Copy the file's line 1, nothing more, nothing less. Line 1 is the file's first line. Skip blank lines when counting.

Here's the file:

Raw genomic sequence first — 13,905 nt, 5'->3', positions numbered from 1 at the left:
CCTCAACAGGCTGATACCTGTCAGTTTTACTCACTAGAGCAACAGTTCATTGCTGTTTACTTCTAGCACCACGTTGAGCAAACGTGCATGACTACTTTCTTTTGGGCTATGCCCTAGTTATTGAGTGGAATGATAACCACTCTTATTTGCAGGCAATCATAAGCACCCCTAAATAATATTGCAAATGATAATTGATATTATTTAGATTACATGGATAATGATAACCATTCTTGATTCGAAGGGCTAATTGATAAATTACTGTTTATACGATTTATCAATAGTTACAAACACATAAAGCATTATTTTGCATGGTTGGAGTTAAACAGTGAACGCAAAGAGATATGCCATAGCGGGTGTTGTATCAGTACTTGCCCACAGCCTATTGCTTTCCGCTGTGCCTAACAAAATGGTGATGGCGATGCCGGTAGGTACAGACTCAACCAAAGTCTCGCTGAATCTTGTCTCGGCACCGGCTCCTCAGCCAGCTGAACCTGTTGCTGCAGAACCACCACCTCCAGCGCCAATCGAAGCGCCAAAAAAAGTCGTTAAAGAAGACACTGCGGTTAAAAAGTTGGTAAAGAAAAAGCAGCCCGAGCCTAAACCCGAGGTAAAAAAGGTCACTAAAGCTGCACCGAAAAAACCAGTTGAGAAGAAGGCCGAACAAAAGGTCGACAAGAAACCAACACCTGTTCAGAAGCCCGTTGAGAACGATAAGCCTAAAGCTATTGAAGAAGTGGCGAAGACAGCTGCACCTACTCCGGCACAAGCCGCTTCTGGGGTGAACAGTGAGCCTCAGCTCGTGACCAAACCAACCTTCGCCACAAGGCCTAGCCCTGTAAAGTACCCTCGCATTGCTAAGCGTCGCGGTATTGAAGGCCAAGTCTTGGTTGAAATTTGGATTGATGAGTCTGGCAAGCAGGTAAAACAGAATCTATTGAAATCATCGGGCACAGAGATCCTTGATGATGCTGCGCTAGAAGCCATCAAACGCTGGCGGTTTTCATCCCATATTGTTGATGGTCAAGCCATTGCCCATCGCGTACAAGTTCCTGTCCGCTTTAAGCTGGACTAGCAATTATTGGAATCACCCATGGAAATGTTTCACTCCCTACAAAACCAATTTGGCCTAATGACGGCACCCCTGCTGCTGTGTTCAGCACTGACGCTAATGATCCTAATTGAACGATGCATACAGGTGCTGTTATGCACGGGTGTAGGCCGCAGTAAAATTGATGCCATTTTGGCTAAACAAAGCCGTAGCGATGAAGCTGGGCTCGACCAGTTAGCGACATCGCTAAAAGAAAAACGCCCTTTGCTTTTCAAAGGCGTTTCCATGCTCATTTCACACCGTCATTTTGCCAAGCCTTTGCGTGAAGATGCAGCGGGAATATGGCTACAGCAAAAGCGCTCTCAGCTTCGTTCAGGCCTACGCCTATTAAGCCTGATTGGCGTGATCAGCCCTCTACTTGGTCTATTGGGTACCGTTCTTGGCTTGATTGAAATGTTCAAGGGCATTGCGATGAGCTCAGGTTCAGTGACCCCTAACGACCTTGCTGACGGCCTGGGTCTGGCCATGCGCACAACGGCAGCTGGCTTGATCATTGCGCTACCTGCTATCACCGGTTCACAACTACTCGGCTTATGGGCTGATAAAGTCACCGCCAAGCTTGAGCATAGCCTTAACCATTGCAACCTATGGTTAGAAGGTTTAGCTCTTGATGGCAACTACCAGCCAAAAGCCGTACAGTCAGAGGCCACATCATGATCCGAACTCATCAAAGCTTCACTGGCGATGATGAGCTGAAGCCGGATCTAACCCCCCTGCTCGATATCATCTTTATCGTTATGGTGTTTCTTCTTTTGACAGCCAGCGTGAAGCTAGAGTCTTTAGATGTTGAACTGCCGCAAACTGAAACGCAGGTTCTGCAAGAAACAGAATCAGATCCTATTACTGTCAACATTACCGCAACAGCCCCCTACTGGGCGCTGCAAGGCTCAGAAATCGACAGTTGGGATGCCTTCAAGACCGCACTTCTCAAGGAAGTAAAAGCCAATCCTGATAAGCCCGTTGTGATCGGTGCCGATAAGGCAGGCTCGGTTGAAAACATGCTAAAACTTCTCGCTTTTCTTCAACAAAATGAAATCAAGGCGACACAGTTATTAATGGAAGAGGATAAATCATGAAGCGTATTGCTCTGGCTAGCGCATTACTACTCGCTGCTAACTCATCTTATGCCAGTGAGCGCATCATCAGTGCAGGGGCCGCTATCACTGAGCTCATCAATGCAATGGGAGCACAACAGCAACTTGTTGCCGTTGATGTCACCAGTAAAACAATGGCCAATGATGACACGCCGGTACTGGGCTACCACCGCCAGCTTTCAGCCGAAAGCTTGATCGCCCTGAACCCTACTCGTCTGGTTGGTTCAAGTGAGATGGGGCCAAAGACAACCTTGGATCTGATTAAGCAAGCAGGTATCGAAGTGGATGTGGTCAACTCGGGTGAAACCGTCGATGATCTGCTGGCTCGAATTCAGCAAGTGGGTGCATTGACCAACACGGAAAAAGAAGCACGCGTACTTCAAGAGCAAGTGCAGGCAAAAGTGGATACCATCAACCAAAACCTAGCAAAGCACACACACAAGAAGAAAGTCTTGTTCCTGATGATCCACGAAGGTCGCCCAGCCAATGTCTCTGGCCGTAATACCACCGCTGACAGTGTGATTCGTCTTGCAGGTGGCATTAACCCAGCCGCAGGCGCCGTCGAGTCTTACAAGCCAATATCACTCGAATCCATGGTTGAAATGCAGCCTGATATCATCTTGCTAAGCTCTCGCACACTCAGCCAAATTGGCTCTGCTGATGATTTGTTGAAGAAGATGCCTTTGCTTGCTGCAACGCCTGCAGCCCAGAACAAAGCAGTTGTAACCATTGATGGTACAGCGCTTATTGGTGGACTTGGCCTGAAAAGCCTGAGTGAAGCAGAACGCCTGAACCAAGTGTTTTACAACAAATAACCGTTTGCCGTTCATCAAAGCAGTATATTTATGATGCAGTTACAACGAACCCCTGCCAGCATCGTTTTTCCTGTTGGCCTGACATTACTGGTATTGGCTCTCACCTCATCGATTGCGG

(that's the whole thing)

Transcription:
Raw genomic sequence first — 13,905 nt, 5'->3', positions numbered from 1 at the left: